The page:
This article is part of a series on the 2023 World Cup. Read coverage of previous games here.
High school coaches expressed admiration for the leadership and drive of Stanford alums in the Women’s World Cup and shared insights on their styles from some of the earliest points of their soccer careers, as these players seek to make history with a third consecutive World Cup title for the U.S. Women’s National Team.
After the U.S. narrowly escaped elimination in the group stage, USWNT and Cardinal fans are gearing up for an exciting match against Sweden in the round of 16. The U.S. team is a mix of rookies and seasoned veterans, including five former Stanford players: Kelley O’Hara ’10, Andi Sullivan ’18, Alana Cook ’19, Naomi Girma ’22 and Sophia Smith ’22.
Kyra Carusa ’18 and Ali Riley ’10, who were eliminated earlier in the tournament, played for Ireland and New Zealand, respectively.
26-year-old Cook is making her first World Cup appearance as a defender for the USWNT but she is an experienced leader. She served as Stanford’s captain her senior year and captained the U17 and U23 nationals squads in 2013 and 2019, respectively.
According to Bill Hawkey, who coached Cook at Pennington High School, Cook’s leadership skills were evident even in high school, on the classroom and on the field. “She epitomized an honest-to-goodness scholar athlete,” Hawkey said.
Cook had a “tactical mindset that gave us as coaches the sense that there was another coach on the field,” Hawkey said. Cook is a “fierce competitor, [with] top work rate in training and games,” and a “wonderfully supportive teammate,” Hawkey wrote.
Cook previously played for club team Paris Saint-Germain in 2019 and 2020 before joining the NSWL team OL Reign, who won the 2022 NWSL championship. Hawkey described Hook’s dedication to her team as a through line in her soccer career. “[She is] a one of a kind player/person [who] always puts team needs first over any individual goals [and is] a real selfless person.”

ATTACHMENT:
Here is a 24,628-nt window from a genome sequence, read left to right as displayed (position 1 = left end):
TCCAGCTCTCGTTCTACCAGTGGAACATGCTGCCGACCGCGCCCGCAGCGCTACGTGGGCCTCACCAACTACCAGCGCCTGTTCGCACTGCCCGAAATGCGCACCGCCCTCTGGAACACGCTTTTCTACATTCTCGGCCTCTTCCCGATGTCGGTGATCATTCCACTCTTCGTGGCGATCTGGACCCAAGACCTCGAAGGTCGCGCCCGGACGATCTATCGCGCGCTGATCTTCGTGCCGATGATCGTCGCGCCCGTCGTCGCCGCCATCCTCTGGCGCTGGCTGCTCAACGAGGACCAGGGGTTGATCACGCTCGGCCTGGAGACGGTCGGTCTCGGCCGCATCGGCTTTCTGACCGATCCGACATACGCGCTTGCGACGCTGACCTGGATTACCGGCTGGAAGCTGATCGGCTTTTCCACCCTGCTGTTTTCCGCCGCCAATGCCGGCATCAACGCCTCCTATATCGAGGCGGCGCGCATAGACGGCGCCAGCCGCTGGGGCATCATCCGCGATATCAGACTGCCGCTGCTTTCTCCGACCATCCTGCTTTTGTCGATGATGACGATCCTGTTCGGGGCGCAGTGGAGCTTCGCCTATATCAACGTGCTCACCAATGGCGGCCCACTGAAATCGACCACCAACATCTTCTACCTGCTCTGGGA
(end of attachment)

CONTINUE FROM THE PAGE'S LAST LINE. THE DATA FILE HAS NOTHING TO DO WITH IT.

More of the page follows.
27-year-old midfielder Sullivan is another Cardinal alum who is making her World Cup debut with a history of success.
“Andi is a very intelligent young lady, a standout student that could’ve gotten into Stanford even without her athletic skills,” wrote Jean Coder, who coached Sullivan at South County High School. “As a player, her intelligence transforms her into a player-coach on the field.”
Sullivan played with Cook at Stanford for three seasons. She led the Cardinal to the 2017 NCAA Championship and won the the MAC Hermann Trophy, presented to the top player in collegiate soccer.
“Andi is a total player — she’s competitive, self motivated, willing to take risks and responsibilities,” Coder wrote.
Sullivan was the No. 1 draft pick for Washington Spirit in 2018. She now serves as the team captain and led them to a 2021 NWSL Championship win. The same year, she scored her first and second goal on the international stage at the Tokyo Olympics. She started 15 games for the USWNT in 2022.
Coder described Sullivan as “ tenacious — a full field player that can play anywhere on field, as a student of the game, she is quick to recognize the opponent’s strengths and weaknesses.”
“She was much admired by all our area coaches who would definitely all say what a lovely young lady she was and continues to be,” Coder said.